by Mish

It’s a Huge Stampede for the Door the likes of which Illinois has never seen. They do not want to face voters after passing a huge tax hike.

Thirty state lawmakers in the 100th General Assembly will not be holding their seats in the 101st General Assembly. And that’s not even counting those who might be ousted at the ballot box next year.
The exodus is unlike anything Springfield insiders have ever seen.
In the House, 23 lawmakers will not return to their seats in the 101st General Assembly. That’s nearly a whopping 20 percent of the chamber. The situation is less severe in the Senate, where seven members are certain not to return.
Of the 30 total members of the General Assembly who will not hold on to their seats, three have resigned. Twenty are not running for re-election. Two are House members running for Senate seats. And the remaining five are running for office outside the General Assembly: one for governor, two for lieutenant governor, one for attorney general, and one for a seat on Chicago’s Metropolitan Water Reclamation District (yes, really.)
But the most likely driver is pretty obvious to most Illinoisans: the rage of constituents.
I am not digging into this right now, but I remember in older years, where some politicians would be eligible to get government pensions if they “retired” from their seats as opposed to getting voted out.

Allied Van Lines

Truth in Accounting asks Fleeing or Flocking?

United Van Lines has published an annual interstate migration study for decades. Looking at that study, along with state government financial conditions and related factors, you typically see that states in bad financial shape also tend to have lower trust in state government, and in turn, higher out-migration in recent years.
In addition to states’ migration trends, United Van Lines recently began publishing an analysis of cities. Using a slightly different method, the moving company reported the 10 cities with the highest net in-migration as well as out-migration.
We took a look at those cities to see how they fare in Truth in Accounting’s latest analysis of financial conditions of the nation’s 50 largest cities. Of the 50 largest municipalities, the average Taxpayer Burden calculated for the nine cities with the highest in-migration is one-fourth as high as the average for cities with the highest out-migration. Four of the cities with the highest out-migration rates were New York, Chicago, Boston and San Diego, according to United Van Lines.
Here’s another way to look at it — the average Taxpayer Burden for the six states that have the 10 cities with the highest net out-migration runs five times as high as the average of the Taxpayer Burden for the nine states that are home to the top 10 cities for in-migration.
Illinois, New York and New Jersey account for five of the 10 cities with high net out-migration rates in the United Van Lines study. You can see the lists of the cities United Van Lines ranked here.
We will be releasing an updated report on the finances of the 50 largest cities in the US in January 2018.

Goodbye Illinois, Hello Florida

The Chicago Tribune reported Fed-up Illinois homeowners consider moving: ‘It’s not just the property taxes on my home; it’s all of them’

The day after the Illinois legislature voted to raise the individual income tax rate from 3.75 to 4.95 percent, Northfield-based financial planner Ellen Rogin said she started getting phone calls from clients who are residents of Chicago with second homes in Florida.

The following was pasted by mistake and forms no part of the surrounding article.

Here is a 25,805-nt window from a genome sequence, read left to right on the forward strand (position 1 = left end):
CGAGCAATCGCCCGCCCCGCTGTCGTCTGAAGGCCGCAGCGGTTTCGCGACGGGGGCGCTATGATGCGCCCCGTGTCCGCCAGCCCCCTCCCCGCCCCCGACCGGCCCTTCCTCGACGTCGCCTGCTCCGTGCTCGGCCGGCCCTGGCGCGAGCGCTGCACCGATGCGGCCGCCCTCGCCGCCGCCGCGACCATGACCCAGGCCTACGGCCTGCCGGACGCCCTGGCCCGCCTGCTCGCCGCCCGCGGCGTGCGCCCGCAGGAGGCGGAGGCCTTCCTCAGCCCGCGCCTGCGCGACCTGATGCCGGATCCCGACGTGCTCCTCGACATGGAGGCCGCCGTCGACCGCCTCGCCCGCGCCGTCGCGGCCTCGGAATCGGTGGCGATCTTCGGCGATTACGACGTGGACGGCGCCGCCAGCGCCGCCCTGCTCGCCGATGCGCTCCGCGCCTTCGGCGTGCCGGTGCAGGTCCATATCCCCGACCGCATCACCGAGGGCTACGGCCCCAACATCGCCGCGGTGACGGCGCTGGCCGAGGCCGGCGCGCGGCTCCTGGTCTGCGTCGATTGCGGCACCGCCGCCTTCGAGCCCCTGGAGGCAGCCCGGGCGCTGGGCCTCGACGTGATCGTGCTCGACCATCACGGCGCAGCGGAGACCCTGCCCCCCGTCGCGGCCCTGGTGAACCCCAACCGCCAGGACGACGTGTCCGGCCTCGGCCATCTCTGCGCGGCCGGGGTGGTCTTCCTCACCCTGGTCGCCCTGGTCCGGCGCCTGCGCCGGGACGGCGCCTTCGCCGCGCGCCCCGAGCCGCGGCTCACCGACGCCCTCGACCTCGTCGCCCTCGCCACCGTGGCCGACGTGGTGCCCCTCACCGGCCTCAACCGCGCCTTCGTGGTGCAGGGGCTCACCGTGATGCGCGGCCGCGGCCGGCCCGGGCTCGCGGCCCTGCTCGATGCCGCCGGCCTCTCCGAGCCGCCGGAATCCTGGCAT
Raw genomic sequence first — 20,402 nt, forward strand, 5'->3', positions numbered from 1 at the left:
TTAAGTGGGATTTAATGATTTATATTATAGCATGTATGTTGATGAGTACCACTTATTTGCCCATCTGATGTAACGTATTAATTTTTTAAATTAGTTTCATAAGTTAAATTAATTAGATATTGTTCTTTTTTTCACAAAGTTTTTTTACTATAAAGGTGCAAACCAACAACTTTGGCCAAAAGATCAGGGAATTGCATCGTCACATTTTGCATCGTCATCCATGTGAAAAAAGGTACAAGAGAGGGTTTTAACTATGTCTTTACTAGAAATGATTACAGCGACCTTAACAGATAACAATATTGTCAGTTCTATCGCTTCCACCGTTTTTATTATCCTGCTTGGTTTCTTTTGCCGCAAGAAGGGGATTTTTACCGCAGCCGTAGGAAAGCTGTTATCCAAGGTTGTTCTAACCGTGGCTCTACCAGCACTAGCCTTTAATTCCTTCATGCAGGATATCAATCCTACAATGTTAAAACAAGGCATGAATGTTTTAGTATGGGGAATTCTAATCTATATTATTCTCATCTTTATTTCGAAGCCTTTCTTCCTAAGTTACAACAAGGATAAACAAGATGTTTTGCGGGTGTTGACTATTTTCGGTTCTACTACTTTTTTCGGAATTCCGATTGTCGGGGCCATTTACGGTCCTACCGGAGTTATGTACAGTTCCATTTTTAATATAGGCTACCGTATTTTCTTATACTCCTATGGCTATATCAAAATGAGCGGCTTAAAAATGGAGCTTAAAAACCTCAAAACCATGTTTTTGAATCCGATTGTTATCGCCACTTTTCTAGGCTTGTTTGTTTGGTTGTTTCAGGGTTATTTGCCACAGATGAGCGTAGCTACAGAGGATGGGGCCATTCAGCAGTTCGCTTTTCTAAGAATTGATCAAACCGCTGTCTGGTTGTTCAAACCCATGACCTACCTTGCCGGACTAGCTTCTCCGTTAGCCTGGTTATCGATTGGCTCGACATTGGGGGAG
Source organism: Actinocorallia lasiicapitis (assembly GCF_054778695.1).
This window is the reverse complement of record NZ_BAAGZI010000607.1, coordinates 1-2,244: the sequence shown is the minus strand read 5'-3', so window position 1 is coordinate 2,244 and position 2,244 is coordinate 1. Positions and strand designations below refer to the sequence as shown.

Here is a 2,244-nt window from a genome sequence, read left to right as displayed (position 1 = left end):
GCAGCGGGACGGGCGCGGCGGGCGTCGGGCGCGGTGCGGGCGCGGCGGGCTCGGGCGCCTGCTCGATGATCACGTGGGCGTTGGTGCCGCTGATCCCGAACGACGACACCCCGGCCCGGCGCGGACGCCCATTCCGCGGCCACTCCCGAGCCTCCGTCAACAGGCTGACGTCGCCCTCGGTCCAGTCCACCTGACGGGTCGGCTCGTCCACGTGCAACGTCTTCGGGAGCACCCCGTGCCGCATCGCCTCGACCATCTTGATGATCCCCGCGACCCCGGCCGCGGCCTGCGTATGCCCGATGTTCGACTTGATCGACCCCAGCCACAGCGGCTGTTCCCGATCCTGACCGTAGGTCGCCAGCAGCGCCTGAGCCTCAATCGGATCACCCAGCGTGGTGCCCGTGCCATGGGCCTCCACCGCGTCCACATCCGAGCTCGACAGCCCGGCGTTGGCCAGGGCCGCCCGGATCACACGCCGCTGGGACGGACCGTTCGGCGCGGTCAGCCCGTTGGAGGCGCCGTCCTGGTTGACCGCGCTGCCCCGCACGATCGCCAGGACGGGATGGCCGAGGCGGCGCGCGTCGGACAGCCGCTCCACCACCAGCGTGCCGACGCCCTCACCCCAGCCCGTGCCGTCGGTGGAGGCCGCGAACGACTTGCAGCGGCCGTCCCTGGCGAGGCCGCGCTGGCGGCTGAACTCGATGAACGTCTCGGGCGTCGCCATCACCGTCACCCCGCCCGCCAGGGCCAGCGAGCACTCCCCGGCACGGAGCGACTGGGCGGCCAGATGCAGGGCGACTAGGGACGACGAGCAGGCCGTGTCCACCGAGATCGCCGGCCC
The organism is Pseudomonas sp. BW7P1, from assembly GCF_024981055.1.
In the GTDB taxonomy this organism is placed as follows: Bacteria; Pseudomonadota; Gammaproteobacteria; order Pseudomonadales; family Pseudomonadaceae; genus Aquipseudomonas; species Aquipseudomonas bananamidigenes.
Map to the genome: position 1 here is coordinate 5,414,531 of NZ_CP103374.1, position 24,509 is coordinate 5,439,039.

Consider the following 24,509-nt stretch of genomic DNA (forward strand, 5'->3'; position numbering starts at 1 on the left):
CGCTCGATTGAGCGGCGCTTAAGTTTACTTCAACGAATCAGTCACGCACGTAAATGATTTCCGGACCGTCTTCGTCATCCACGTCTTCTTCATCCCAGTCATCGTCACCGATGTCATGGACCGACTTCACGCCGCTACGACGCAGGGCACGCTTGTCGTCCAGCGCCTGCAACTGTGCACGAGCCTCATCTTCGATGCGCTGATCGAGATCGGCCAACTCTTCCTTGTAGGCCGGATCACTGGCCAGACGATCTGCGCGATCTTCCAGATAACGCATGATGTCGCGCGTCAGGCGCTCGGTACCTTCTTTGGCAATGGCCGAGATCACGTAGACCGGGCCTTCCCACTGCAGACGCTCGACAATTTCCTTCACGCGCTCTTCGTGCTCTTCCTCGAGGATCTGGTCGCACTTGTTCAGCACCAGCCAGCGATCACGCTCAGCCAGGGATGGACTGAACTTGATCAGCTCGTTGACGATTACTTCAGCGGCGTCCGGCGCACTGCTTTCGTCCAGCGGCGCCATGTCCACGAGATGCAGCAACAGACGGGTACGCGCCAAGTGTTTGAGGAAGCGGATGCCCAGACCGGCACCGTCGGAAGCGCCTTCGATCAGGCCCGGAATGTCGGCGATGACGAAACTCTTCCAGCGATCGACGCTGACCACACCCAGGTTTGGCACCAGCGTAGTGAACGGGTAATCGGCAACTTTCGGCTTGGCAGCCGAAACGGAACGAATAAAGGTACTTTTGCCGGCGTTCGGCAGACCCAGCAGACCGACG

The clients, according to Rogin, were saying “I’m worried about Illinois. Should I be moving to Florida?”
Rogin said anyone considering a move has to look at lifestyle, not just taxes.
Chicago certified public accountant Debbie Lessin said that when people consider a move for tax reasons in retirement, they may be missing a crucial element of Illinois’ tax system.
Illinois doesn’t tax retirement income from Social Security, pensions and IRAs, an advantageous provision for retirees living in the state, she said.

The above synopsis is from the Tribune courtesy of Mary Pat Campbell.

Mike “Mish” Shedlock

Illinois Pension Benefits, Other Promises, and Insolvency

Let's take a momentary reprieve from Italian insolvency to discuss the sorry state of affairs in Illinois.

Governor Rauner Screws Illinois

Illinois governor Bruce Rauner caved in on tax hikes and got absolutely nothing in return.

Illinois Too Big a Risk: GE Moves Corporate Headquarters to Boston

Chicago was allegedly in the running for GE’s corporate headquarters after the company decided to relocate from Fairfield, Connecticut where it had been located since 1974.

Escape Illinois: Get The Hell Out Now, We Are

Illinois is second to Alaska in net outbound migration. Many move out, but few move in.

Moody’s Warns Illinois Governor: New Taxes Might Make Illinois Residents Flee

Bond rating agencies almost always like tax hikes. But Moody's has a special warning for Illinois.

Illinois Pension Plans Dumps $1 Billion in Value Stocks to Self Manage

An Illinois pension plan just pulled a billion dollars from an underperforming value fund to seek better returns.

Illinois General Assembly Retirement System Only 13.52%

Despite a massive rally in the stock market, Illinois public pension liabilities continue to grow.

Illinois Eyes 30 Cent Gas Tax Hike, Chicago Eyes Property Tax Hike

The Illinois legislature is in recess right now. Other than disbanding the body, that's the best place for them. When they return, they are going after your pocketbook in the form a gas tax hike. Not to be outdone, Chicago Mayor Rahm Emanuel is pondering property tax hikes.

Illinois Gov. JB Pritzker, First Lady Under Investigation tor Property Tax Fraud

Yet another Illinois governor is under criminal investigation. No other state comes close to Illinois corruption.